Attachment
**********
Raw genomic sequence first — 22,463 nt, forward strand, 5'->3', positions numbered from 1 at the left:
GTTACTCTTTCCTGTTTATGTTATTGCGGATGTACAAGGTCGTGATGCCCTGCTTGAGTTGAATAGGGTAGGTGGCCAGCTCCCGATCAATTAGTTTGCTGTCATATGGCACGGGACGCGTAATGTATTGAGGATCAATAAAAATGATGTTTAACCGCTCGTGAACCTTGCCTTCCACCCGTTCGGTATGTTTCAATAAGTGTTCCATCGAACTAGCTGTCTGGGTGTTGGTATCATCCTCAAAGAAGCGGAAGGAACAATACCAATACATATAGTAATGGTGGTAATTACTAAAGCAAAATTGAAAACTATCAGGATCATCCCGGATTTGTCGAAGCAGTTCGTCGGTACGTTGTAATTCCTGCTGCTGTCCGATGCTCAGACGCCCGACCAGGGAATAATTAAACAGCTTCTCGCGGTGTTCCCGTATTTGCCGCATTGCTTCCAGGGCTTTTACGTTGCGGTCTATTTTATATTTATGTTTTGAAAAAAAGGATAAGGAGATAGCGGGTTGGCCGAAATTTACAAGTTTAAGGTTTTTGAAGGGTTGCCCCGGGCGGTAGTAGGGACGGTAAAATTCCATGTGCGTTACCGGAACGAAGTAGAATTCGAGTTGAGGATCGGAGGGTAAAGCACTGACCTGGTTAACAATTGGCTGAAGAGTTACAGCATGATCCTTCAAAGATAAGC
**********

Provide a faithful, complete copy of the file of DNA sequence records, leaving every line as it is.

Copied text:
Raw genomic sequence first — 22,463 nt, forward strand, 5'->3', positions numbered from 1 at the left:
GTTACTCTTTCCTGTTTATGTTATTGCGGATGTACAAGGTCGTGATGCCCTGCTTGAGTTGAATAGGGTAGGTGGCCAGCTCCCGATCAATTAGTTTGCTGTCATATGGCACGGGACGCGTAATGTATTGAGGATCAATAAAAATGATGTTTAACCGCTCGTGAACCTTGCCTTCCACCCGTTCGGTATGTTTCAATAAGTGTTCCATCGAACTAGCTGTCTGGGTGTTGGTATCATCCTCAAAGAAGCGGAAGGAACAATACCAATACATATAGTAATGGTGGTAATTACTAAAGCAAAATTGAAAACTATCAGGATCATCCCGGATTTGTCGAAGCAGTTCGTCGGTACGTTGTAATTCCTGCTGCTGTCCGATGCTCAGACGCCCGACCAGGGAATAATTAAACAGCTTCTCGCGGTGTTCCCGTATTTGCCGCATTGCTTCCAGGGCTTTTACGTTGCGGTCTATTTTATATTTATGTTTTGAAAAAAAGGATAAGGAGATAGCGGGTTGGCCGAAATTTACAAGTTTAAGGTTTTTGAAGGGTTGCCCCGGGCGGTAGTAGGGACGGTAAAATTCCATGTGCGTTACCGGAACGAAGTAGAATTCGAGTTGAGGATCGGAGGGTAAAGCACTGACCTGGTTAACAATTGGCTGAAGAGTTACAGCATGATCCTTCAAAGATAAGC